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Rated: E · Essay · Opinion · #1829307
An essay about overcoming irrational fears.
There is Nothing to Fear but Fear Itself (and Toe Infections)


      It had been a month since I cut my toe at camp. When I cut it, I neglected to clean it out; I was at a campsite in Prescott and lackadaisically placed a band- aid on it to stop the bleeding. Little did I know that this small slash on the big toe of my left foot would cause me so much pain throughout the next month. As the weeks passed, I did little for this wound, occasionally putting a dab of Neosporin on the bandage, to make myself feel I was actively trying to reduce the constant redness and soreness. In reality, I let it get worse each day.

         I began my first semester of college, on the vast campus of Arizona State University. Walking from building to building, over 4 square miles, became a painful chore. The pain grew unbearable, like a hammer smashing my foot, each time I took a step. My friends gawked in disgust at the oozing puss and dried blood, yet I refused to recognize the obvious. I would not accept that my toe was infected, and it needed to be cleaned out. It continued to get worse and as each day passed, and I worried more and more about my precarious toe situation. I needed to see a doctor before it got worse.

         Each of my friends told me a different story about my toe. Every day I learned something new was going to happen to me. Sometimes I heard I would need painful surgery, while other days my friends said the doctors were going to have to amputate my toe. My anxiety grew with each tale. My friends begged me to visit the student health center, to clean it out, or to let them clean it for me. I decided on the last of the three, not ready to shell out 40 bucks to see a doctor to tell me my toe was infected. My strategy of ignoring the problem was not working; it was time for me to change up my game plan and end my anxiety.

         However, I feared the pain from the cleaning just as much as the infection itself. Alissa, my over-zealous pre-med friend, said she had done this plenty of times, and although I trusted her, I continued to dread the worst. “I’ll do it tomorrow” became my mantra, but I eventually gave in to the peer pressure. On a solemn Thursday night, I decided it was time to overcome this fear, and clean my now alien looking toe. As I traveled across the hallway, I knew there was no turning back, no matter how hard I would try. My fear of this toe infection, as well as of the blood and pain, would be addressed that night.

         Kevin brought the camera—my anxiety would win an Oscar. Carrie brought the music— to pump energy into our operating room (the bathroom sink). Cameron brought the neighbors— half the 4th floor. I, on the other hand, brought a blindfold. But like a train wreck, I had to watch, since my toe had become a test subject for Alissa’s future as a medical doctor. I flinched with every poke and prod, but eventually I gave in, and let her do her work. “Dr.” Alissa cut, dug at, and manipulated my toe, while I shouted at each touch, even though it didn’t hurt that much. When she doused my foot with hydrogen peroxide, I hollered so loud that someone could have thought I was dying. Eventually, I accepted that I was being ridiculous and my fears were hindering my safety and health.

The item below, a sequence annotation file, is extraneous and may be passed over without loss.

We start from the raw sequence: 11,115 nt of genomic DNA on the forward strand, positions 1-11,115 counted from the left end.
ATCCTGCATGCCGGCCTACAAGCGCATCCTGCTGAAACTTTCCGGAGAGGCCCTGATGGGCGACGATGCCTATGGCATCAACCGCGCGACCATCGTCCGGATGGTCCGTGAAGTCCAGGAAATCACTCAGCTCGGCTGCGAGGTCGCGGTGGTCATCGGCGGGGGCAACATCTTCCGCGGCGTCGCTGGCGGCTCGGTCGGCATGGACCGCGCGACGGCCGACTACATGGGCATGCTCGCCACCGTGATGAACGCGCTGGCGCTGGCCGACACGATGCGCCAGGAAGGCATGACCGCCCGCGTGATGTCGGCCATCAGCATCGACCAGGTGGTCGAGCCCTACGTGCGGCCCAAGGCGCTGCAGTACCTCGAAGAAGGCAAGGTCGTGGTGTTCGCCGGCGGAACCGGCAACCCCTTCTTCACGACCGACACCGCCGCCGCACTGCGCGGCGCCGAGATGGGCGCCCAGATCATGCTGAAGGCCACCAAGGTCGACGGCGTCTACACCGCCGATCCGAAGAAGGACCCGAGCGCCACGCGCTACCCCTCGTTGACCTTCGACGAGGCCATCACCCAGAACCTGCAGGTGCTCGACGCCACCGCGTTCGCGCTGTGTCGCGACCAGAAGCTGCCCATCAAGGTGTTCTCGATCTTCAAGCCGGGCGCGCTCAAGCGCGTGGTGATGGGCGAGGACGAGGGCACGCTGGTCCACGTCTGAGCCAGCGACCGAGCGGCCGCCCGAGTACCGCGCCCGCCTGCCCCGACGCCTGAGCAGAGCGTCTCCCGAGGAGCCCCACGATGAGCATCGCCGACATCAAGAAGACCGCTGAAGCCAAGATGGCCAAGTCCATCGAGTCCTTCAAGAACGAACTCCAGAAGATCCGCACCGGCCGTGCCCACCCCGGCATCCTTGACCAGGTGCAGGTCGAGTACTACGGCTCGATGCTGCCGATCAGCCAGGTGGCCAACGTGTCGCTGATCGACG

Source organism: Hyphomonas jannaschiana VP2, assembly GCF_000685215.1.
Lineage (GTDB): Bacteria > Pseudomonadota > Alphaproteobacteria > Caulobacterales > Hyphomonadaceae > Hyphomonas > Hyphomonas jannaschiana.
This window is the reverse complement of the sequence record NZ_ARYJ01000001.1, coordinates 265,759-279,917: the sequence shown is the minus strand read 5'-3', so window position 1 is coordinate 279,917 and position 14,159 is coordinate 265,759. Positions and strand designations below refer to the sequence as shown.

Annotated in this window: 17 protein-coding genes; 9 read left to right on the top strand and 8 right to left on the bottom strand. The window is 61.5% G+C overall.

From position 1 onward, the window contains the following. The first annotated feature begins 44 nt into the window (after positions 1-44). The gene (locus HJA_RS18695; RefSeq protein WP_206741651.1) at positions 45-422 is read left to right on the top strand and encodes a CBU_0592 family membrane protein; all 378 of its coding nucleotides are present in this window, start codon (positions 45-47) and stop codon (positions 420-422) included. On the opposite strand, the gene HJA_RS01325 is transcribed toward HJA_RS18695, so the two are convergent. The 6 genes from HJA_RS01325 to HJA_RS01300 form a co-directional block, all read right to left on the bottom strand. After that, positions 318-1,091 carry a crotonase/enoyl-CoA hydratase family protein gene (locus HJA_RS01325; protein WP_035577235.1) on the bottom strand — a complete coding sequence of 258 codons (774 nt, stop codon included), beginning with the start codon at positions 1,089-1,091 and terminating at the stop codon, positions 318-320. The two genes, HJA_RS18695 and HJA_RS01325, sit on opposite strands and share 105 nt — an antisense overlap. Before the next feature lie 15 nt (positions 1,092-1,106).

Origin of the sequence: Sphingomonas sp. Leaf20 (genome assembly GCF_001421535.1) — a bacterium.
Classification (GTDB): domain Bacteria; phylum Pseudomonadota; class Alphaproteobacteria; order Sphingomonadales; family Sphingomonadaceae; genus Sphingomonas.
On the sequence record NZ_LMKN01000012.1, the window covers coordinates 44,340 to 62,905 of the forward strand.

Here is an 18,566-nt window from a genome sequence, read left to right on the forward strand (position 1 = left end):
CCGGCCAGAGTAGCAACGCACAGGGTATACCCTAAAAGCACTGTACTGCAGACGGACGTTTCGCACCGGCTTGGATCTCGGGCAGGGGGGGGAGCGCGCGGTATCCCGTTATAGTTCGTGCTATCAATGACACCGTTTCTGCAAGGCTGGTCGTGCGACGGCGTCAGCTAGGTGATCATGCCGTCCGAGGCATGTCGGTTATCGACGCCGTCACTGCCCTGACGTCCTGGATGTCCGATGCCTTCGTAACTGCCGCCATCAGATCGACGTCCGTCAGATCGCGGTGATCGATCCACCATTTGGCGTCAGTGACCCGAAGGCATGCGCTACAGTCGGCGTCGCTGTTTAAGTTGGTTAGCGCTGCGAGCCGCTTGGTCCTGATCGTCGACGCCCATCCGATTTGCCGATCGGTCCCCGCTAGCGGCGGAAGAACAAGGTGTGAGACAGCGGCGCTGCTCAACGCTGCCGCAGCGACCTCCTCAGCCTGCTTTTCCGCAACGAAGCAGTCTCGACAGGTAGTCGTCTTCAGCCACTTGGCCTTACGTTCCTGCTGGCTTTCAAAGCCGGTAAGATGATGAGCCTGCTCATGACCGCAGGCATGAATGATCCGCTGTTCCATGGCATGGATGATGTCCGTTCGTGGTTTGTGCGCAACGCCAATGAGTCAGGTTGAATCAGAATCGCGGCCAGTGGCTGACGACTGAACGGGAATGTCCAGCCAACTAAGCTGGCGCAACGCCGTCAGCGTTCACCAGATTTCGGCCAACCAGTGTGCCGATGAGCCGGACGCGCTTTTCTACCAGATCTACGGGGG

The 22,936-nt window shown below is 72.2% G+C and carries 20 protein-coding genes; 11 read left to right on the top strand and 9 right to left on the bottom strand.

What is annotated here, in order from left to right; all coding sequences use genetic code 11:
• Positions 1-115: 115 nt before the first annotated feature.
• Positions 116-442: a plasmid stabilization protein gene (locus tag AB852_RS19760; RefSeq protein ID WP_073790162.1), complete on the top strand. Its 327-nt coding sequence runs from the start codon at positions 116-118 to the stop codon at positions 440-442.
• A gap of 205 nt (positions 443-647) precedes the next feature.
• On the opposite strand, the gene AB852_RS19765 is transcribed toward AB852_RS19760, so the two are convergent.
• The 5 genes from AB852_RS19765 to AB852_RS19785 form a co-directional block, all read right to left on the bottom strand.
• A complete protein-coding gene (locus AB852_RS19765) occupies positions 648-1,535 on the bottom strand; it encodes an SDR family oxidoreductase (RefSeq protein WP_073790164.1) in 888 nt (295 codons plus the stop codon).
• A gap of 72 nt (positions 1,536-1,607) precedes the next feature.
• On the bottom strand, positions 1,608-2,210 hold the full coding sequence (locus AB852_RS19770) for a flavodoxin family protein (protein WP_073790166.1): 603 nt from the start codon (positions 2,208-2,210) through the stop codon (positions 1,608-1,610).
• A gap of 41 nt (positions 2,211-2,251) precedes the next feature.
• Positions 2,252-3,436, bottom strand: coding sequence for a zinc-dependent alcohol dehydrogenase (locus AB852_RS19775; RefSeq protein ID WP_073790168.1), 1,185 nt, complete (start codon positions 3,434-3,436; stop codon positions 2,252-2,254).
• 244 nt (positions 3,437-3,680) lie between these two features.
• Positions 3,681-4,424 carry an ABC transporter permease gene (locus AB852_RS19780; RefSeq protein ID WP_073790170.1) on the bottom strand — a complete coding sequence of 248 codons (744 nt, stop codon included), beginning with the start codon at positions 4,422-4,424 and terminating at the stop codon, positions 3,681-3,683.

By the end of the night, I was pain free. Although Dr. Alissa removed some puss from my toe, and I bled a little, no serious damage occurred. I decided that the next day I would go get my foot taken care of by a real doctor, and seven friends joined me for this two and a half hour adventure. I came away with an antibiotic, some Epsom salts to soak my toe with, and the realization that my fear of getting my toe fixed earlier could have saved me much pain and frustration. The end result of seeing the doctor was not terrible. He didn’t slice off my toe, painfully examine it, or hand me a death sentence. When I asked Dr. Cohen if I was going to die, he laughed and said yes, later explaining that everyone dies. His reassuring yet practical tableside manner influenced my thinking and calmed my nerves while making me laugh. Much of my “deadly” toe infection fear evaporated.

         Fear is universal. Everybody fears something, something that haunts his or her daily life. Bees. Snakes. Clowns. Unemployment. Plane crashes. AIDS. Failure. Public speaking. These are just a few common worries. The particulars really don’t matter. Rather, the challenge is overcoming the particular fear to move on with our lives. When my friends gathered, gleefully, to watch me agonize over the pain I dreaded, I realized that we limit ourselves when we let our phobias control our actions. My fear of blood, puss, pain, sharp objects, and toe infections let my toe contagion deteriorate more than it should, causing unnecessary discomfort. When we accept the things we dread the most, we will grow because we learn to deal with situations that have made us uncomfortable.

To me, the toe infection is more than a contamination; it is a living symbol of fear. As I let the days pass, refusing to acknowledge the existence of my problem, I lived in fear. My friends, on the other hand, served as an antibiotic, assisting me in killing my infection and my fears. Whatever our fears may be, we must clean our lives of all of the unnecessary stressors that cause us pain and suffering, just as the Epsom salt cleaned my toe of the puss and germs that hindered how I walked. Finally, my slowly healing foot became the new me. I changed, became less nervous and more ready to live. Each day, my toe got better and each day, I outgrew more of my fears.

© Copyright 2011 Bennett Dwosh (bdwosh at Writing.Com). All rights reserved.
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